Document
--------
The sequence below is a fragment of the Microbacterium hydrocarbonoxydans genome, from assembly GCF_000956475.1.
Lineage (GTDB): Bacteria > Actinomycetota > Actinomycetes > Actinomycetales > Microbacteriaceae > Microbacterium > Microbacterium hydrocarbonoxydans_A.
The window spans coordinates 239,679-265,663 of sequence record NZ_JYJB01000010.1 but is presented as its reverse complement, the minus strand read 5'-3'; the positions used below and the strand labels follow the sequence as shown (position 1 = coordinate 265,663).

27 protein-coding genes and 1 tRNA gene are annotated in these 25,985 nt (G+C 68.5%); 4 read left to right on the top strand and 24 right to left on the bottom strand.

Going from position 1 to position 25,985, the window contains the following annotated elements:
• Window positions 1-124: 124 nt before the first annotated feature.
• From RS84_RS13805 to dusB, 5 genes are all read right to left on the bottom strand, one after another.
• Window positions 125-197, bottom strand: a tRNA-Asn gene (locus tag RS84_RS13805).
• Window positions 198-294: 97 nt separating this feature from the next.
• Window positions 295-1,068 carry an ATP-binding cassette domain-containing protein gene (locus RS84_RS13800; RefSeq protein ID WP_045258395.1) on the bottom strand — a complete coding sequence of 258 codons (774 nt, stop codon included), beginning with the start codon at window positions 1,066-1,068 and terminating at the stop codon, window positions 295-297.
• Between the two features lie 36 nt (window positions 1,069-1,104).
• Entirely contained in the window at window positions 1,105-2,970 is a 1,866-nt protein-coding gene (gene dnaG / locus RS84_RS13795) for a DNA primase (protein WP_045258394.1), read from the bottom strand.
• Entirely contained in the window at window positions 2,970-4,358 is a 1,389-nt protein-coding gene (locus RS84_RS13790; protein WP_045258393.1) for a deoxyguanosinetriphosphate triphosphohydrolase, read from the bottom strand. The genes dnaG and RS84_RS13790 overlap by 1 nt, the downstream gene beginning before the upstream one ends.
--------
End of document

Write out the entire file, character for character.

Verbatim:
The sequence below is a fragment of the Microbacterium hydrocarbonoxydans genome, from assembly GCF_000956475.1.
Lineage (GTDB): Bacteria > Actinomycetota > Actinomycetes > Actinomycetales > Microbacteriaceae > Microbacterium > Microbacterium hydrocarbonoxydans_A.
The window spans coordinates 239,679-265,663 of sequence record NZ_JYJB01000010.1 but is presented as its reverse complement, the minus strand read 5'-3'; the positions used below and the strand labels follow the sequence as shown (position 1 = coordinate 265,663).

27 protein-coding genes and 1 tRNA gene are annotated in these 25,985 nt (G+C 68.5%); 4 read left to right on the top strand and 24 right to left on the bottom strand.

Going from position 1 to position 25,985, the window contains the following annotated elements:
• Window positions 1-124: 124 nt before the first annotated feature.
• From RS84_RS13805 to dusB, 5 genes are all read right to left on the bottom strand, one after another.
• Window positions 125-197, bottom strand: a tRNA-Asn gene (locus tag RS84_RS13805).
• Window positions 198-294: 97 nt separating this feature from the next.
• Window positions 295-1,068 carry an ATP-binding cassette domain-containing protein gene (locus RS84_RS13800; RefSeq protein ID WP_045258395.1) on the bottom strand — a complete coding sequence of 258 codons (774 nt, stop codon included), beginning with the start codon at window positions 1,066-1,068 and terminating at the stop codon, window positions 295-297.
• Between the two features lie 36 nt (window positions 1,069-1,104).
• Entirely contained in the window at window positions 1,105-2,970 is a 1,866-nt protein-coding gene (gene dnaG / locus RS84_RS13795) for a DNA primase (protein WP_045258394.1), read from the bottom strand.
• Entirely contained in the window at window positions 2,970-4,358 is a 1,389-nt protein-coding gene (locus RS84_RS13790; protein WP_045258393.1) for a deoxyguanosinetriphosphate triphosphohydrolase, read from the bottom strand. The genes dnaG and RS84_RS13790 overlap by 1 nt, the downstream gene beginning before the upstream one ends.